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3.7 out of 5 stars
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3.7 out of 5 stars
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on 29 June 2017
Exactly as the title describes. This novel is unlike anything I had read before, it is one man's roller-coaster ride through a confounding and brutally unforgiving life. Dave Eggers manages to tell his story, though, with charm and relentless humour. This book divides people because it has such a distinctive style, and it obviously isn't for everyone, but if you like off-kilter fiction with bundles of character, then this novel will reward you time and again.
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on 3 March 2017
An interesting stream of consciousness from Egger. Very amusing and sometimes agreeably annoying. Completely unique.
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on 20 March 2015
After reading reviews I thought I found an excellent book but to be honest I could not get through it after 50 pages. Manage to read 50 more and I had to stop. The language and style just bothered me too much.
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TOP 500 REVIEWERon 29 October 2013
This book doesn't work well as an audiobook.

I was intrigued by the title, by the story - the recounting (with embellishments) of a twenty-something man who takes guardianship of his 9-year-old brother after both their parents die of cancers, just four months apart.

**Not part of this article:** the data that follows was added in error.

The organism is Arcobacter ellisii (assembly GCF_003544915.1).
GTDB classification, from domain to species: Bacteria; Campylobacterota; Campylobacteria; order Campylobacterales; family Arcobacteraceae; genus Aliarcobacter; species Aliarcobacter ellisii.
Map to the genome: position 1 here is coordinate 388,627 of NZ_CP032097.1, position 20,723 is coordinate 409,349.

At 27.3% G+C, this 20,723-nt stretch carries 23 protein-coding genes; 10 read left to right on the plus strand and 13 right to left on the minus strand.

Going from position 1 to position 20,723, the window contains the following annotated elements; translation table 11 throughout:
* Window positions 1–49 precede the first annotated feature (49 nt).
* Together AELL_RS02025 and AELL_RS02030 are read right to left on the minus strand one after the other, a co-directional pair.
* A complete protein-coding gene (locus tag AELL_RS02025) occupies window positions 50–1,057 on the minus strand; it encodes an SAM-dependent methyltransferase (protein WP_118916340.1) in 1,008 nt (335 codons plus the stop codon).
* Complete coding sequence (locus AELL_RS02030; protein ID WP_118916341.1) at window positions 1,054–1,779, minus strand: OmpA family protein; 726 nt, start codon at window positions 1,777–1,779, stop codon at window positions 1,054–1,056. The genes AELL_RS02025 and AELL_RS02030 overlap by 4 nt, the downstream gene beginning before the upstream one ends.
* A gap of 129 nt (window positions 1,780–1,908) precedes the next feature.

Eggers is clever. He uses verbal tricks and voices and styles that would have played better on paper than they did listening on CD, where sometimes they were confusing.

I did find some of the book very moving indeed. Especially the first part, as Eggers describes what it was like as his mother lay dying. Some parts though I admit I found boring and rambling. Toph, the little brother, is at times a lovely little character and at others little more than background. Though seeing Eggers as a parent struggling to get his child to school on time was amusing.

Hit and miss for me though, so a 3-star read.
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on 1 August 2001
I thought this was a wonderfully funny human account of a really tough situation. Yes, it does ramble and the structure and (lack of) editing leave something to be desired but this disjointedness i felt added to the understanding of how different dave and toph's world world was - how their life lacked the normal "structure" because of their parents deaths. I disagree with an earlier reviewer who was annoyed by the laddishness pranks and so on, but get real - aren't most people in their early 20s and bit like this, aswell as being self-indulgent with thoughts all over the place about their futures? Doubly difficult if both your parents have died and you have the very grown-up responsibility of having to bring up a young brother? I think Dave actually recognises that its all going to pot a bit towards the end hence the rebuff from toph about him being so self indulgent, aswell as the aditional explanatory notes - wonderful.
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on 2 September 2004
A Heartbreaking Work of Staggering Genius is the topsoil of a tragedy, the first layers of earth pushed aside in a painful personal excavation, where the treasure seems to remain deeply buried.